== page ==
The IRS will notify an affected taxpayer by mail when they are using the refund to pay a certain debt listed above, and the State has a similar program. The notice will tell you the refund that you would have received, and the amount of that refund that is being used to pay the debt. The notice will provide which agency (state or federal) that is administering the debt, and also provide their contact information in case the debt amount is incorrect or not yours. It is important to only contact the IRS if the debt relates to a debt related to them, in other cases you need to contact the agency that is administering the debt. When you are disputing the debt, it is very important to keep copies of the dispute letters that you send them, and follow up each letter with a phone call to make sure your request is being acted upon.

From my experience, the IRS does make a strong effort to notify taxpayers when issues exist with their tax account. Most of the IRS notices are standardized forms that can range from you having unreported income to having a refund on your tax return that is different than what your tax return states. The IRS is very good about using the mail to notify taxpayers, so do not be fooled if a person calls you on the phone and acts like they are from the IRS. This is likley a person just trying to impersonate the IRS to steal your money. However, if you receive such a call, remain polite but do not give out any personal information. Since the IRS uses mail and a primary method to reach taxpayers, it is important to keep your address with them current.

a1-300x300Your response to the IRS issue contained in the notice needs to be tailored to the issues involved. Often, I find that you have to clear and concise when responding to IRS notices to make any progress in resolving the issue. If the notice relates to an unfiled tax return, the IRS notice will ask for a copy of the tax return filed, or why it was not filed (this could be because you had to  little income to cause a filing requirement). If you have many years of unfiled tax returns, its a good idea to hire a tax attorney to help file the tax returns and reduce the tax penalties.

If you ignore this request related to unfiled tax returns, the IRS will prepare a substitute tax return, using information that they receive from third parties (banks, employer W2 forms, etc.) to prepare the tax return for you. In some ways that may seem ideal, but this return the IRS will not allow a married filing jointly form of filing, or take into account any itemized deductions. Therefore, your tax bill will be higher than if you prepared and filed your own tax return.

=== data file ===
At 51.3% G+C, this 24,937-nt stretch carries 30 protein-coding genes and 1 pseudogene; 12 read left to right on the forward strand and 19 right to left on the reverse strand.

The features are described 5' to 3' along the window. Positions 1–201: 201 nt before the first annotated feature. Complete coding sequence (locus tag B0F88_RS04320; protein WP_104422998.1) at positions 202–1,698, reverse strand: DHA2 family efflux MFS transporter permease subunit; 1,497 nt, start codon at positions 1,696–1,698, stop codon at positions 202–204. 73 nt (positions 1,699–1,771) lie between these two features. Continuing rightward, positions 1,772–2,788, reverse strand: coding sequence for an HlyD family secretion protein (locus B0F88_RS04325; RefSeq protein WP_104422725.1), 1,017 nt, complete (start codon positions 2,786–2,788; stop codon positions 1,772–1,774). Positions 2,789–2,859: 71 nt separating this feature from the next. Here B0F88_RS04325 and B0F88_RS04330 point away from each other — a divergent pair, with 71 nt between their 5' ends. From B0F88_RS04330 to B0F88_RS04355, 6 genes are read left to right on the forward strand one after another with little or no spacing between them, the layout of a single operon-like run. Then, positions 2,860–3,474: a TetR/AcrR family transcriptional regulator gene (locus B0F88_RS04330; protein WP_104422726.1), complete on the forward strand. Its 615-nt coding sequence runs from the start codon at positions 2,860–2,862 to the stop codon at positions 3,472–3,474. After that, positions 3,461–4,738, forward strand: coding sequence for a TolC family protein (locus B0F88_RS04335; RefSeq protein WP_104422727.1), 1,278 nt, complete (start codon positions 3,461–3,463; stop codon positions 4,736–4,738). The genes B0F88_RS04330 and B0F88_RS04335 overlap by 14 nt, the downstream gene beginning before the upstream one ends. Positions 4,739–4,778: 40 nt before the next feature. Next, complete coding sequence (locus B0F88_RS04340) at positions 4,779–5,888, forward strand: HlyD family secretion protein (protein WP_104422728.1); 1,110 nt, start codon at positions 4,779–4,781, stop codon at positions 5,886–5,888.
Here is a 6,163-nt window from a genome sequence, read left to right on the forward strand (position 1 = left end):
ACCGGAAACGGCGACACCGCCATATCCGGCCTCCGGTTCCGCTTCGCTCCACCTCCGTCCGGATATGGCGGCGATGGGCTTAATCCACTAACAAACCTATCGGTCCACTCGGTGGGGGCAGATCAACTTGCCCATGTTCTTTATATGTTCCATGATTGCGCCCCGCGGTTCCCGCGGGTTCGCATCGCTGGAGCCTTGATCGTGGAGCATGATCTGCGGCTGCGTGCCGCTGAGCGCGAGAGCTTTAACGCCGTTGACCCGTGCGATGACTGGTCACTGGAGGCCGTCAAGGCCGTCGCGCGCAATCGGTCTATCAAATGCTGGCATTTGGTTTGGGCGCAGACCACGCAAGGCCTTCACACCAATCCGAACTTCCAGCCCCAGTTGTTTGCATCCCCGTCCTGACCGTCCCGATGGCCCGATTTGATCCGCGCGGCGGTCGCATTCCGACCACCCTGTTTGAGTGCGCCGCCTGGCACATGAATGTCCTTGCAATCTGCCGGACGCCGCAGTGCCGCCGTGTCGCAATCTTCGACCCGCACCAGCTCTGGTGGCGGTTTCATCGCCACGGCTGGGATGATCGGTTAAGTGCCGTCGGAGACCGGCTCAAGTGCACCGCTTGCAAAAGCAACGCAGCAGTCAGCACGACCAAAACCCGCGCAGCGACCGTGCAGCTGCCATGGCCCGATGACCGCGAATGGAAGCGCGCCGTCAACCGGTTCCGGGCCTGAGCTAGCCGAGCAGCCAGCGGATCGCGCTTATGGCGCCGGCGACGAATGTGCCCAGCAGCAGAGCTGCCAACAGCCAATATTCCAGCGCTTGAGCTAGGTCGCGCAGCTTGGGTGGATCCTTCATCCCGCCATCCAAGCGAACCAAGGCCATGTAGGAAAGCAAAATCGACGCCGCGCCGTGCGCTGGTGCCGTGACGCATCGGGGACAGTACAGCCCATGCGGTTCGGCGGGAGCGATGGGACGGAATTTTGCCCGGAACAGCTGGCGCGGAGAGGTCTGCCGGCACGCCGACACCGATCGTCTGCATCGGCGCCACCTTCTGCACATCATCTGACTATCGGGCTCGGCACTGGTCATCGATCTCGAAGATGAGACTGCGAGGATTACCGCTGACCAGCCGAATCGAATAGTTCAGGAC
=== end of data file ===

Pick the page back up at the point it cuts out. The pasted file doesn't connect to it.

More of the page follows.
If a taxpayer does not file an income tax return (IRS calls them non-filers), and the IRS deems that a tax return is due to be filed, the IRS will use the information it receives from third parties (employers, brokerage firms, mortgage lenders) and filed W/2 forms, Form 1099, Form 1098, and other similar income reporting forms, to prepare the missing tax return. The tax return is prepared by the substitute return group at the IRS, which is connected to the audit group. The tax return is called by the IRS a Substitute For Return (SFR).

tax-planning-300x263When the IRS prepares your tax return, they use the highest tax rate and do not include any tax credits you are entitled to. Therefore, the tax computed is higher than what it would have been if you prepared the tax return in most cases. They also treat married people as married filing separately, which also causes the tax rates to increase. They also exclude dependents, which causes a higher tax bill. 

When you don’t file an income tax return, there is no statute of limitations of when you or the IRS can file a tax return, or audit you. The typical rule is that the IRS can audit you for the last three years once you file a tax return, unless they find your income was materially under reported on a filed tax return and they can go back for the last six years. The IRS however, under the Internal Revenue Manual sections 412.1.3, says in general they will only prepare substitute income tax returns for the last six years. The six-year rule also agrees with the IRS policy for non-criminal cases of only looking for taxpayers to file for the last six years if they did not file for a longer period of time.